4 ways to buy better bread

Buying bread should be simple: Look for 100% whole grain without too much salt. But how do you know if it’s whole grain—or just made with a little whole grain? And how much is too much salt?

Here’s how to find the best sliced bread. See the photos for some of our taste favorites.

1. Go for 100% whole grains.

Does your bread say “100% whole grain” or “100% whole wheat” on its label? If so, you’re pretty much done.Pepperidge Farm

If not, the ingredient list should say that the flour is “whole wheat” (or other grains), not “enriched,” “unbleached,” or just “wheat.” Those are all refined.

Look for breads that are made with grains that are all—or almost all—whole. Don’t worry about white flour far down the ingredient list near salt or yeast because there’s so little.

And don’t rely on claims like “made with” whole grain or “multigrain.” Those breads often contain mostly white flour.

2. Match the serving.

If the serving on the label doesn’t match what you eat, do the math. A serving is typically one slice, but most lighter breads list two slices (like Arnold Bakery Light, Nature’s Harvest Light, and Sara Lee Delightful) or three slices (like Pepperidge Farm Light Style or Very Thin).

3. Check the calories.Dave's Killer Bread

A slice of bread used to weigh an ounce. Now 1¼ oz. is more typical, and some—like Dave’s Killer Bread Organic 100% Whole Wheat and Pepperidge Farm Farmhouse 100% Whole Wheat—hit 1½ oz. So your sandwich can rack up 200 to 300 calories just from the bread.

Solution? Dave’s Killer Bread makes delicious Organic Thin-Sliced loaves with just 60 to 70 calories per (1 oz.) slice. Ditto for 100% whole wheats by Nature’s Own, Sara Lee, and Wonder.

Looking for less? Light breads like Nature’s Harvest Light and Sara Lee Delightful drop to around 45 calories by shrinking each slice to ¾ oz. or less and adding cellulose or other processed fibers.

4. Skirt the salt.Food for Life

Bread doesn’t taste salty, but some types—like sourdough and rye—hit 200 to 250 milligrams per slice. So a sandwich can deliver a quarter of a day’s sodium without so much as a swipe of peanut butter or slice of cheese.

Your best option? Look for no more than 120 mg of sodium per slice.

If you’re watching every milligram, Alvarado St. Bakery, Food for Life, and Trader Joe’s make no-salt-added whole wheat breads. But the bland taste takes getting used to.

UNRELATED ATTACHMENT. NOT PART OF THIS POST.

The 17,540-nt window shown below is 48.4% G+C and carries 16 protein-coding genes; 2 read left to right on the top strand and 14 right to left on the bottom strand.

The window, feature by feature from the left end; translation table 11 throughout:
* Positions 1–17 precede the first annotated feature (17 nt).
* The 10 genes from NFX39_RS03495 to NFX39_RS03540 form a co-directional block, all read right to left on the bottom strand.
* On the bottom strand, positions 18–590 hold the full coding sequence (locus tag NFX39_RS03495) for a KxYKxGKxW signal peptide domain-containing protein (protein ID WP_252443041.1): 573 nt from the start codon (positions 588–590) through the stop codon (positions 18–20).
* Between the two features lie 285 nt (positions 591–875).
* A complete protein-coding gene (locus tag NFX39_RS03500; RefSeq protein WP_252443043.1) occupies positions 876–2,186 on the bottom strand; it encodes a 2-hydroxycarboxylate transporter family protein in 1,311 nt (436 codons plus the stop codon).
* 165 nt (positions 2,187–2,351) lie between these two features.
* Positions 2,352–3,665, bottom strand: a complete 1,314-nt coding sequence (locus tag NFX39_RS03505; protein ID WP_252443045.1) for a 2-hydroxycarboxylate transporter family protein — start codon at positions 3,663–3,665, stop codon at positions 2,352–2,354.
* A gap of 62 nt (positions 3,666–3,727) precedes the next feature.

NutritionAction.com doesn’t accept any paid advertising or corporate or government funding. Any products recommended by NutritionAction.com have been vetted by our staff of nutritionists and are not advertisements by the manufacturers.


Find this article about bread interesting and useful? Nutrition Action Healthletter subscribers regularly get science-based advice about diet and diabetes, heart disease, cancer, osteoarthritis, and other chronic diseases; delicious recipes; and detailed analyses of the healthy and unhealthy foods in supermarkets and restaurants. If you don’t already subscribe to the world’s most popular nutrition newsletter, click here to join hundreds of thousands of fellow health-minded consumers.

9 Replies to “4 ways to buy better bread”

  1. Interesting article. Since we make breadmaker bread, I decided to do the math to see how much sodium a slice of our 2 lb. loaf includes. The recipe calls for 1.5 tsp of salt. The American Heart Assoc tells me this is 3450 mg of sodium. Then there is also 100 mg in the yogurt in the recipe, for a total of 3550 mg. The loaf makes about 12 slices, so each slice is 295 mg of sodium … yikes, that’s one-fifth of the daily maximum set by the American Heart Assoc per slice.

  2. A respected deli man once told me, “To make a good sandwich, you have to begin with a good bread”. He is absolutely right. If healthy food is your primary concern, just munch on some raw carrots and celery instead of a great corned beef or a pastrami on seeded Jewish rye.

    1. Seeded Jewish Rye is one of the whole grained breads this article recommends. Don’t have to eat just carrots to be super healthy and eat super-healthily.

  3. You advocate eating “whole grain bread”.
    What about those with sensitivity to “gluten” ? Many have auto-immune diseases such as celiac disease & can’t tolerate certain proteins in gluten.

    1. Not many. Very few actually suffer from Celiac disease. Most others aren’t actually intolerant to gluten but to fructans in many gluten-containing items. Recommendations are based on the majority of a population, not the minority. Those with Celiac have likely already met with several gastroenterologists and dietitians and know what’s best for them.

      1. I hope you will cover GF products in the future. As one of the “not many” it is quite a shock to face giving up my favorite foods and replacing them with incredibly dense and “hard on the tooth” alternatives.

  4. There should be a 5th thing: try to find bread without added sugar or honey (lots of luck).

    Some of the breads you recommend are highly processed. Not on my best eat list.

  5. This article casts a blind eye to the fact that most wheat is GMO, so NO, eating the average loaf of whole-grained wheat bread (with inherent GMO’s) is NOT necessarily healthy. As consumers seeking whole, clean foods, we must DEMAND ORGANIC wheat and other foods.
    BTW, some who study food think that the uptick in those folks with gluten intollerance is actually due to an uptick in PESTICIDES and GMO’s in our wheat(!)

Leave a Reply

Your email address will not be published. Required fields are marked *